Opinion

JOAN VENNOCHI

Charlie Baker and the curious case of the judge’s daughter

Massachusetts Republican Gov. Charlie Baker opens a session called "Curbing The Opioid Epidemic" at the first day of the National Governor's Association meeting Thursday, July 13, 2017, in Providence, R.I. (AP Photo/Stephan Savoia)
Photo illustration by Globe staff; Associated Press/Stephan Savoia
Governor Charlie Baker and Alli Bibaud.

The curious case of the judge’s daughter, whose arrest record was edited to remove embarrassing statements she made to state troopers, is getting more curious.

After Governor Charlie Baker ordered a review, the head of the state police suddenly retired. Then his deputy did too. Baker has called what happened a mistake and said that Daniel Bennett, the secretary of Public Safety, had nothing to do with it. But buffered by high poll numbers and the distraction known as President Trump, he has no plans to formally present any findings.

As reported by the Globe’s Andrea Estes, 30-year-old Alli Bibaud crashed her car in Worcester on Oct. 16. She reeked of alcohol and had what state Trooper Ryan Sceviour described as a “heroin kit.” She admitted performing sex acts to support her addiction and, according to his official report, offered the trooper sex in exchange for leniency. She also told the trooper her father was a judge. A few days later, the trooper was ordered to delete Bibaud’s references to sex and to her father, Dudley District Court Judge Timothy Bibaud. Sceviour and another trooper, Ali Rei, have filed a federal lawsuit alleging that top police commanders pressured them into altering the report. After swearing in a new State Police leader, Baker said he believes any disciplinary action taken against the troopers should be reversed and removed from their personnel records. He also said State Police should examine procedures for police reports.

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That’s for sure. Colonel Richard McKeon, the superintendent of the State Police until his hasty exit, said that in ordering the changes he was trying to treat a victim of opioid addiction with sensitivity and respect. He said he has told troopers “more times than I can remember” to focus their reports only on the charges against the individual. “In our law enforcement role, our first duty is to enforce the law and protect the public but that doesn’t preclude us from being empathetic toward those in need,” he wrote in his resignation letter.

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Sounds good — but can every arrestee expect that level of empathy? How many times did McKeon demonstrate it for someone unrelated to a judge or other prominent person? Did he really initiate the decision to alter Bibaud’s arrest record? Or did someone else ask him to? Judge Bibaud said he played no role. But how about others with connections to the State Police or the Baker administration?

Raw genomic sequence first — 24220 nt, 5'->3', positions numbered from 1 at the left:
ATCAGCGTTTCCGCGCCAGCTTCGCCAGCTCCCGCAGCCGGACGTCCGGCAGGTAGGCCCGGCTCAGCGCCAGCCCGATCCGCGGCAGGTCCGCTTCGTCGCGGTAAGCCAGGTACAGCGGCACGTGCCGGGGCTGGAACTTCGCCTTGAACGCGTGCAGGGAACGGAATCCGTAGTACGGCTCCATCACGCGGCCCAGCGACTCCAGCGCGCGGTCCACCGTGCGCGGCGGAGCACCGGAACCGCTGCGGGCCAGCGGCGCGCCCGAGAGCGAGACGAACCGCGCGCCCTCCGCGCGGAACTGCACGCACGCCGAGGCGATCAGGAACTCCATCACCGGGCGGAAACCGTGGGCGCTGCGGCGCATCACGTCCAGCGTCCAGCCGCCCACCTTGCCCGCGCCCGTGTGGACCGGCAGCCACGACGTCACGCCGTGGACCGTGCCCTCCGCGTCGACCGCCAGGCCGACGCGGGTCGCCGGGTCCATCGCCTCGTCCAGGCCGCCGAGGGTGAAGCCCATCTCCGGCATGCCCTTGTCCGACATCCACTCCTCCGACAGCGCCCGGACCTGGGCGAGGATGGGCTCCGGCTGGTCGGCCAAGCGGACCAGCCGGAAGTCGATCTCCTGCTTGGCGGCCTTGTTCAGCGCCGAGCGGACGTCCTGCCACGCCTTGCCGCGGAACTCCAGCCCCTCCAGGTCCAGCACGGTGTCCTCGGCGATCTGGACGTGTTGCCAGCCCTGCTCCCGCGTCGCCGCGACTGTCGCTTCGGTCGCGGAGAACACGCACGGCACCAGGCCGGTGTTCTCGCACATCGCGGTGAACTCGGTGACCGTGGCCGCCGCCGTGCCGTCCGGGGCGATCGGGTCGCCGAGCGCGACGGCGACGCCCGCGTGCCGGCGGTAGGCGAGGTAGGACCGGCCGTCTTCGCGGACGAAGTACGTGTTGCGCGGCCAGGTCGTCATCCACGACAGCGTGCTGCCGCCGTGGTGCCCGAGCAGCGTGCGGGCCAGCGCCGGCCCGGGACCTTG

Police protocol varies. Last August, a call to police about a noisy party in Hyannis Port ended with the arrest of Matthew Maxwell Kennedy and his 22-year-old daughter, Caroline. According to a detailed Barnstable police report, Kennedy threw himself into a wall, smashed a shelf full of glass objects, and refused to cooperate when officers tried to handcuff him. His daughter supposedly grabbed hold of a cruiser door, and during her booking said, “I went to Brown and I’m a teacher, sweetheart!” The arrests were made by local, not state, police, but it shows the subjectivity involved in producing such accounts. The case against Kennedy ended with a $150 fine for a noise violation; his daughter’s case is pending.

Beyond the matter of special treatment come questions about the sudden departures of McKeon and Deputy Superintendent Francis Hughes. The union that represents troopers said they left to avoid an Internal Affairs investigation, which the union requested this week. If true, that’s not right.

Baker is used to running Beacon Hill with little interference from the Democrats who supposedly control it. State Senator Michael O. Moore, chairman of the Legislature’s Committee on Public Safety, told the Boston Herald that it’s “premature” to organize an oversight hearing. The goal, he said, “is not to embarrass the administration.”

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No, that’s not the goal. The goal should be to tell the public what it deserves to know about law enforcement in Massachusetts. Based on the case of the judge’s daughter, the rules of engagement are rather arbitrary.

Joan Vennochi can be reached at vennochi@globe.com. Follow her on Twitter @Joan_Vennochi.